The neural tube, which becomes the spinal cord and brain, is supposed to close during the first month of prenatal development. In children with spina bifida, it doesn’t close completely, leaving the nerves of the spinal cord exposed and subject to damage. The most common and serious form of spina bifida, myelomeningocele, sets a child up for lifelong disability, causing complications such as hydrocephalus, leg paralysis, and loss of bladder and bowel control.
New research from Boston Children’s Hospital, though still in animal models, suggests that standard amniocentesis, followed by one or more injections of cells into the womb, could be enough to at least partially repair spina bifida prenatally.
Currently, the standard procedure is to operate on infants soon after delivery. In an effort to minimize nerve damage—caused as the fetus moves around or by chemical injury from the amniotic fluid itself—the Management of Myelomeningocele Study (MOMS) tested fetal surgery to cover over the malformation with commercially available acellular skin or artificial materials.
While MOMS showed improved outcomes, leading patient randomization to be stopped in 2011, opening the mother’s uterus carries major risks, including preterm labor. Fetal surgery cannot be done safely until the 19th to 25th week of pregnancy, when much of the nerve damage has already occurred, and not everyone is eligible; sometimes the surgery is too risky for the mother, or the defect is too small or too large to justify it. Of more than 1,000 expectant mothers screened for the MOMS study, only 183 were enrolled.
Transamniotic stem cell therapy
That’s where surgeon and tissue engineering pioneer Dario Fauza, MD, PhD, comes in. He has conducted more than a decade of testing in a series of animal models showing that amniotic fluid, commonly drawn from expectant mothers by amniocentesis, particularly when the developing baby has an anomaly such as spina bifida, contains a unique population of mesenchymal stem cells. Fauza and colleagues have shown that these cells, present throughout pregnancy, naturally find their way to fetal injuries in utero and repair them. And they can be expanded rapidly in a laboratory dish.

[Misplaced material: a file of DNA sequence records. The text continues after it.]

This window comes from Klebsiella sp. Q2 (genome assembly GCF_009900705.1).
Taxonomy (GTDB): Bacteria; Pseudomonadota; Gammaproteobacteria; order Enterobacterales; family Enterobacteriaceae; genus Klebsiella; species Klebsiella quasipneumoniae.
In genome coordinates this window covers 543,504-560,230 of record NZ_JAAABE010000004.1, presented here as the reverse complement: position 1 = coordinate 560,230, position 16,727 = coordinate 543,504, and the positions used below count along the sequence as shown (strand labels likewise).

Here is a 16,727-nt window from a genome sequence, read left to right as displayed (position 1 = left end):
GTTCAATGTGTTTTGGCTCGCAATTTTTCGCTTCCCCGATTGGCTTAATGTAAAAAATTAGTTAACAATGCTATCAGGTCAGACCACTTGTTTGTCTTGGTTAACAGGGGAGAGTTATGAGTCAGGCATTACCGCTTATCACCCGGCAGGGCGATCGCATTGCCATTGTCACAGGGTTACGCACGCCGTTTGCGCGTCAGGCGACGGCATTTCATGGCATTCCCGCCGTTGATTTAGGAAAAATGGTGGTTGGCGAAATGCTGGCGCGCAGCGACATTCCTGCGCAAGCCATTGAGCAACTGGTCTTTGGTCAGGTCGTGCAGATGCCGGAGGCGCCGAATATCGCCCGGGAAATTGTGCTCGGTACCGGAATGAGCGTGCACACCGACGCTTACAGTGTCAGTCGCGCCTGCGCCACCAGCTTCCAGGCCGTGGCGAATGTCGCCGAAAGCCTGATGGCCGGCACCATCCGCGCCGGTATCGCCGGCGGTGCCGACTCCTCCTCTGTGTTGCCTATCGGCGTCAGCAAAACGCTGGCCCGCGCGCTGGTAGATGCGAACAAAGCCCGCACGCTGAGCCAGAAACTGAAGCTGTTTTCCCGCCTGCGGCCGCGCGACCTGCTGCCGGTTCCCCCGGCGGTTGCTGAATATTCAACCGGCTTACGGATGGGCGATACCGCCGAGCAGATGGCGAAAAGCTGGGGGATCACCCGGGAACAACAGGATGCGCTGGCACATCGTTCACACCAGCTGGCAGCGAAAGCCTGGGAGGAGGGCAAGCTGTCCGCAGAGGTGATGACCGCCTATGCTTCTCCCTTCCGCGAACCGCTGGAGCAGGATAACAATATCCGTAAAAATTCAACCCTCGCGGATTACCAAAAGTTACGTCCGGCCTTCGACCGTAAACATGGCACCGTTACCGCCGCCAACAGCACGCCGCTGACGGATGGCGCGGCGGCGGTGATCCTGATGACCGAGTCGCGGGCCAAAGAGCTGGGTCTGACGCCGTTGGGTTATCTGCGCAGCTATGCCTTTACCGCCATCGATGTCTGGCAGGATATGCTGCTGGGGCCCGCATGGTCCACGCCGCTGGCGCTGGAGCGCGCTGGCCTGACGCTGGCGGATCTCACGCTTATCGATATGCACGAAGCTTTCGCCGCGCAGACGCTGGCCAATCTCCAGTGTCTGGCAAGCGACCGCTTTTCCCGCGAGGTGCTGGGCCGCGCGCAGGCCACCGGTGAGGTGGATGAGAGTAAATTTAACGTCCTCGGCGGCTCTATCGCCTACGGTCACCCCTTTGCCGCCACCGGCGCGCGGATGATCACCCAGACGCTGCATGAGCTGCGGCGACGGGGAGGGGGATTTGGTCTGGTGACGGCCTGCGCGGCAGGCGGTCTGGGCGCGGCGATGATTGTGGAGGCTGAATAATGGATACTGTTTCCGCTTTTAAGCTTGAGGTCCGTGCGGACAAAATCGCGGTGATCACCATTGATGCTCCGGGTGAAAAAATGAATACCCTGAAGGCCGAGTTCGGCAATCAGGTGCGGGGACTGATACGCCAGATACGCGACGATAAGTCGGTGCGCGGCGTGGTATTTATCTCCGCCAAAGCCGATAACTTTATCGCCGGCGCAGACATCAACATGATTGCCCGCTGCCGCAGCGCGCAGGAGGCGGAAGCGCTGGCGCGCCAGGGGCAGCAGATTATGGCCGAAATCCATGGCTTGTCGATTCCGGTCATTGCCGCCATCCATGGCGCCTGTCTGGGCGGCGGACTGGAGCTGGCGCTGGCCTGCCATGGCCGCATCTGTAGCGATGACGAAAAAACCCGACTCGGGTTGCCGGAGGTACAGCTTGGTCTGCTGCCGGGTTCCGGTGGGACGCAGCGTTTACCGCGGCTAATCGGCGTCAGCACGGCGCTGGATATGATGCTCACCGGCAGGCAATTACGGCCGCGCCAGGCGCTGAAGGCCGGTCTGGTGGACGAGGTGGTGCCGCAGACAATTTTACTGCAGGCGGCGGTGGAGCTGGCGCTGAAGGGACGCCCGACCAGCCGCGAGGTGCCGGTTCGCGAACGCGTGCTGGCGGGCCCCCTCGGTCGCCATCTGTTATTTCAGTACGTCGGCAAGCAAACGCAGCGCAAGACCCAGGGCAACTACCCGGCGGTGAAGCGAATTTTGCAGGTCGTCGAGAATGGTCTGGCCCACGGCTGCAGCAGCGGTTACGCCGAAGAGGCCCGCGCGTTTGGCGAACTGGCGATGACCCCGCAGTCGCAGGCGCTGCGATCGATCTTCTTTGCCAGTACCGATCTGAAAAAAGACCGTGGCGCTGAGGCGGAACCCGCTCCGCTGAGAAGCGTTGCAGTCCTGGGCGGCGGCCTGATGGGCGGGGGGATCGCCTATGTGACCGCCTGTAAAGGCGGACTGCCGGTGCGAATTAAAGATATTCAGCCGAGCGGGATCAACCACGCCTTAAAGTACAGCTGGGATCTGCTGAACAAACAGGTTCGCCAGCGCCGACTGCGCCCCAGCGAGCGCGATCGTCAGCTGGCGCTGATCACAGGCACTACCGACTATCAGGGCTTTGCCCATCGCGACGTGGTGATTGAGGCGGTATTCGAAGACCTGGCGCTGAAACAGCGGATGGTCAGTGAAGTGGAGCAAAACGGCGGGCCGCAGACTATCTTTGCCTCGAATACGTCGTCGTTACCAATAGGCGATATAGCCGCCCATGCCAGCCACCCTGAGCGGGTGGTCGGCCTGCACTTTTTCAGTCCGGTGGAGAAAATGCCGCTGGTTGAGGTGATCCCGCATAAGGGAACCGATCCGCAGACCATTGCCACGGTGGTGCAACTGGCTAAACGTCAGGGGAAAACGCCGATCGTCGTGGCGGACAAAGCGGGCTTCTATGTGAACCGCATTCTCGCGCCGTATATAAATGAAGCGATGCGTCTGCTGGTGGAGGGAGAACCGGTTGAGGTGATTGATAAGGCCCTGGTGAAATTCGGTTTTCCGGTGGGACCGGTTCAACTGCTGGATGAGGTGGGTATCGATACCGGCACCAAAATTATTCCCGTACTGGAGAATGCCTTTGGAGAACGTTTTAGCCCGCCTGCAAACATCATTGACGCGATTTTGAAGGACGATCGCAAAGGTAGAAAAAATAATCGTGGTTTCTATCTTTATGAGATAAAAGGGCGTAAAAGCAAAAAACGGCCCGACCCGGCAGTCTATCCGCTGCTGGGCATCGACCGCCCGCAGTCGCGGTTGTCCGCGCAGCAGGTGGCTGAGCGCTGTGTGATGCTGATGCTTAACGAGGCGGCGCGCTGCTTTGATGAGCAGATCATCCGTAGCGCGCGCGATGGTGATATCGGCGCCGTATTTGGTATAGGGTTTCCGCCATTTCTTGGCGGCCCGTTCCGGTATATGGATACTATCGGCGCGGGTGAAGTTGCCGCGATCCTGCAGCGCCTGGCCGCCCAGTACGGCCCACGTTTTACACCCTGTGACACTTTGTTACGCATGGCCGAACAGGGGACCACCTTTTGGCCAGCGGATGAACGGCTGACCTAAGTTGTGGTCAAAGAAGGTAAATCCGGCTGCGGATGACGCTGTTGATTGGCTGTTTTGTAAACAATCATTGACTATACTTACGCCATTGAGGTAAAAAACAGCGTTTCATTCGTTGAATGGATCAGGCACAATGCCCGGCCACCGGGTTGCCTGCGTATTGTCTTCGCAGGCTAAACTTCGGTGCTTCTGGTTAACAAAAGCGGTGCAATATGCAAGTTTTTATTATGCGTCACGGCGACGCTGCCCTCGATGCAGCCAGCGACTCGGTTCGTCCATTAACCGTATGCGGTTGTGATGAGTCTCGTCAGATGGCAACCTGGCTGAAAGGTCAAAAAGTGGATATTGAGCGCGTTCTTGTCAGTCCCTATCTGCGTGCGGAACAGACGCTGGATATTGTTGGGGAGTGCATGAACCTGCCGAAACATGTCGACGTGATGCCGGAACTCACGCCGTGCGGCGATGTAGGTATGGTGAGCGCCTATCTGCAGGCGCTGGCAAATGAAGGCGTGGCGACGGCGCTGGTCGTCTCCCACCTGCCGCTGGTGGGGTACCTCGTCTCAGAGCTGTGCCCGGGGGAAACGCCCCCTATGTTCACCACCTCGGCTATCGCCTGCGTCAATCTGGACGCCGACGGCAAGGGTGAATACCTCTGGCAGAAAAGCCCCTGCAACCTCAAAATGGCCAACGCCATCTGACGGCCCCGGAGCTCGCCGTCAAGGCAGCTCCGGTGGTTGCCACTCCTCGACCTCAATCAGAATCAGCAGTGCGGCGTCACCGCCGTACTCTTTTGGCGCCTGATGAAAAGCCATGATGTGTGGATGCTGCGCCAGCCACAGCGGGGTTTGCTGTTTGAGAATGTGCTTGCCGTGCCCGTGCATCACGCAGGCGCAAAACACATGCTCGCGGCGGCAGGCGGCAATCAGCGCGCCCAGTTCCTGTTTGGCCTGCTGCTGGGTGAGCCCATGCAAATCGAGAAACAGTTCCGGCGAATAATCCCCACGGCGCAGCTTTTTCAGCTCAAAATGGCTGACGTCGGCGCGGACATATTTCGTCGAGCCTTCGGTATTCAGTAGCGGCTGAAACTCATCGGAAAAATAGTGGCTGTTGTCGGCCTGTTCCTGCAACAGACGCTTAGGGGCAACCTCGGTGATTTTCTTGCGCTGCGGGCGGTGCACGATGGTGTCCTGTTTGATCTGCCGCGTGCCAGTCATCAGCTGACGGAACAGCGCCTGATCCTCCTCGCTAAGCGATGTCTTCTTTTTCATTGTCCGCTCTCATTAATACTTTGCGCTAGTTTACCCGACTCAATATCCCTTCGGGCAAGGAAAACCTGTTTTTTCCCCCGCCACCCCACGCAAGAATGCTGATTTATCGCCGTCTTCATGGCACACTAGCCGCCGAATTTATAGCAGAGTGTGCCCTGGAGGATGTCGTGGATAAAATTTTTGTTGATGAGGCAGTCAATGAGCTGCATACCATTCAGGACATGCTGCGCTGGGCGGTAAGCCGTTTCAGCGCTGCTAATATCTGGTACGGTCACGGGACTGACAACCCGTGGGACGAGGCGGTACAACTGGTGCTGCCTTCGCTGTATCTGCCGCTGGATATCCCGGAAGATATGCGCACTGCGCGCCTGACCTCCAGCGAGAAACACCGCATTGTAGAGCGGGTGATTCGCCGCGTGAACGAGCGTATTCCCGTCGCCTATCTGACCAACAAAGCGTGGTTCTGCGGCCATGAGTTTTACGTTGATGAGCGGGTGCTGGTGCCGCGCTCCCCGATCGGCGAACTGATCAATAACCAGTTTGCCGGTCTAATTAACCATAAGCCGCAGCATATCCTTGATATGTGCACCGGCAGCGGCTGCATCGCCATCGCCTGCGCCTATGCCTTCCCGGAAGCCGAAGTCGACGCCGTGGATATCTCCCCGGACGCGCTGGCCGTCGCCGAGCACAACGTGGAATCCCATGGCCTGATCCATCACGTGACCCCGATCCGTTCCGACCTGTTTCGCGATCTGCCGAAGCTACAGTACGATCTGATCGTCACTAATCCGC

“Even though I am a surgeon, the idea of harnessing natural healing non-surgically is very appealing,” says Fauza.
In the new study, reported in May at the American Pediatric Surgical Association annual meeting, Fauza, with his research fellow Beatrice Dionigi, MD, and other colleagues, showed that these stem cells, expanded in the lab and injected back into the womb in large numbers, caused skin to grow over the spinal cord in a rat model, sometimes completely covering the defect.
Harnessing natural repair mechanisms
This method—which Fauza calls Transamniotic Stem Cell Therapy, or TRASCET—will of course require more testing before it can be tried in humans, but it has the potential to be a safe and very practical option to prevent more damage to the spinal cord.
“The problem with surgical closure is that you can only do it relatively late in the pregnancy,” says Fauza. “We found out that you may not need to operate: If you inject cells in large enough amounts, they will trigger coverage of the defect, at least in this animal model. And you can potentially inject these cells very early in pregnancy—as much as 10 to 12 weeks earlier than in the MOMS study—and offer the treatment to many more patients.”
Over the years, Fauza has repeatedly put amniotic mesenchymal stem cells through their paces, demonstrating the ability to expand them in the lab in conformance with FDA Good Manufacturing Practice (GMP).
He hopes to get FDA approval for using the cells to make a tissue-engineered patch for babies with a common birth defect known as congenital diaphragmatic hernia, in this case implanting the patch after birth. His lab has also used these mesenchymal stem cells to grow segments of trachea and successfully grafted the tissue before birth in a large animal model.
While implanting engineered tissues such as these entails many FDA regulatory requirements, the requirements are fewer for simple cell injections from an autologous source (the fetus itself), and some—like meeting GMP requirements—have already been met.
“Our next hurdle is fine-tuning the technique in a large animal model and demonstrating functional benefits in the mid- to long-term,” says Fauza. “We also need to determine the best dose and administration regimen. But from the MOMS trial, we know that every time you cover the defect earlier, the child does better clinically.”
Next week, Vector looks at the broader arena of non-amniotic mesenchymal stem cell transplants. For more on care of spina bifida at Boston Children’s, visit the Spina Bifida Center or follow the Center on Facebook.